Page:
slight

adjective
\ ˈslīt How to pronounce slight (audio) \

Definition of slight

 (Entry 1 of 3)

1a : having a slim or delicate build : not stout or massive in body
b : lacking in strength or substance : flimsy, frail
c : deficient in weight, solidity, or importance : trivial a slight movie
2 : small of its kind or in amount a slight chance a slight odor of gas

slight

verb
slighted; slighting; slights

Definition of slight (Entry 2 of 3)

transitive verb

1 : to treat as slight or unimportant : make light of
2 : to treat with disdain or indifference slight a guest
3 : to perform or attend to carelessly and inadequately don't slight your work

slight

noun

Definition of slight (Entry 3 of 3)

1 : an act or an instance of slighting
2 : an instance of being slighted : a humiliating discourtesy

Other Words from slight

Adjective

slightly adverb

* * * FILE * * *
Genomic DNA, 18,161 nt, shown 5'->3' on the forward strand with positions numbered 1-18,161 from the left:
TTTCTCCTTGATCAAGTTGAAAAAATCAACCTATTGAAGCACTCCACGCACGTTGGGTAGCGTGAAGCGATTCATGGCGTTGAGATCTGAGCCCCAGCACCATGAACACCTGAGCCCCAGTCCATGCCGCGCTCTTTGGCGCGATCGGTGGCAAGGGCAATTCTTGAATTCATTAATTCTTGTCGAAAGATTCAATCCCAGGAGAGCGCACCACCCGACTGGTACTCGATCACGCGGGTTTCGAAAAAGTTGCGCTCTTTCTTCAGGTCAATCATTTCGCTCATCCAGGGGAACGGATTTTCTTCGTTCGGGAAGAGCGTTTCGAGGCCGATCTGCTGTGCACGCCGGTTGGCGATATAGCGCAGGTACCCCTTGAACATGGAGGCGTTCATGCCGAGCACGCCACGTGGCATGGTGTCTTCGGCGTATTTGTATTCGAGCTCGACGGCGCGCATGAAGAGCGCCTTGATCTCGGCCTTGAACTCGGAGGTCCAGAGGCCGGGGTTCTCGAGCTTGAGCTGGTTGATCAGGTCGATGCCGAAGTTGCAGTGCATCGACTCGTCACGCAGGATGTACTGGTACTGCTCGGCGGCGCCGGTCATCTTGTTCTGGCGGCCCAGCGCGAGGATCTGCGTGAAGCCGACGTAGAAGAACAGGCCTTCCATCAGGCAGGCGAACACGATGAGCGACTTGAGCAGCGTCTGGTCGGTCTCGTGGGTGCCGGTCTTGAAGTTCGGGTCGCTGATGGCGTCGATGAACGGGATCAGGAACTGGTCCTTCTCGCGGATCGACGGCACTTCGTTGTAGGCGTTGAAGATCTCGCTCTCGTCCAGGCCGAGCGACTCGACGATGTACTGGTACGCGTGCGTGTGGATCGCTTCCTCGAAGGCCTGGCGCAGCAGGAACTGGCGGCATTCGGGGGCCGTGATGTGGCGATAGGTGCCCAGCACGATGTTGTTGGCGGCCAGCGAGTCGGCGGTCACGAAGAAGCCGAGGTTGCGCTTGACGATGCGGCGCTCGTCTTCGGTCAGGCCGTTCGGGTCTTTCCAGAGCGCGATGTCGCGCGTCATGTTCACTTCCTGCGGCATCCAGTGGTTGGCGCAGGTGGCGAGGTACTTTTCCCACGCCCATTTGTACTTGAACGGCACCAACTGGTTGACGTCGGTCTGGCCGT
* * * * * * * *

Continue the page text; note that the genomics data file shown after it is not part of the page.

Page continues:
slightness noun

Choose the Right Synonym for slight

Adjective

thin, slender, slim, slight, tenuous mean not thick, broad, abundant, or dense. thin implies comparatively little extension between surfaces or in diameter, or it may imply lack of substance, richness, or abundance. thin wire a thin soup slender implies leanness or spareness often with grace and good proportion. the slender legs of a Sheraton chair slim applies to slenderness that suggests fragility or scantiness. a slim volume of poetry a slim chance slight implies smallness as well as thinness. a slight build tenuous implies extreme thinness, sheerness, or lack of substance and firmness. a tenuous thread

Verb

neglect, disregard, ignore, overlook, slight, forget mean to pass over without giving due attention. neglect implies giving insufficient attention to something that merits one's attention. habitually neglected his studies disregard suggests voluntary inattention. disregarded the wishes of his family ignore implies a failure to regard something obvious. ignored the snide remark overlook suggests disregarding or ignoring through haste or lack of care. in my rush I overlooked a key example slight implies contemptuous or disdainful disregarding or omitting. slighted several major authors in her survey forget may suggest either a willful ignoring or a failure to impress something on one's mind. forget what others say

Frequently Asked Questions About slight

Is it slight or sleight of hand?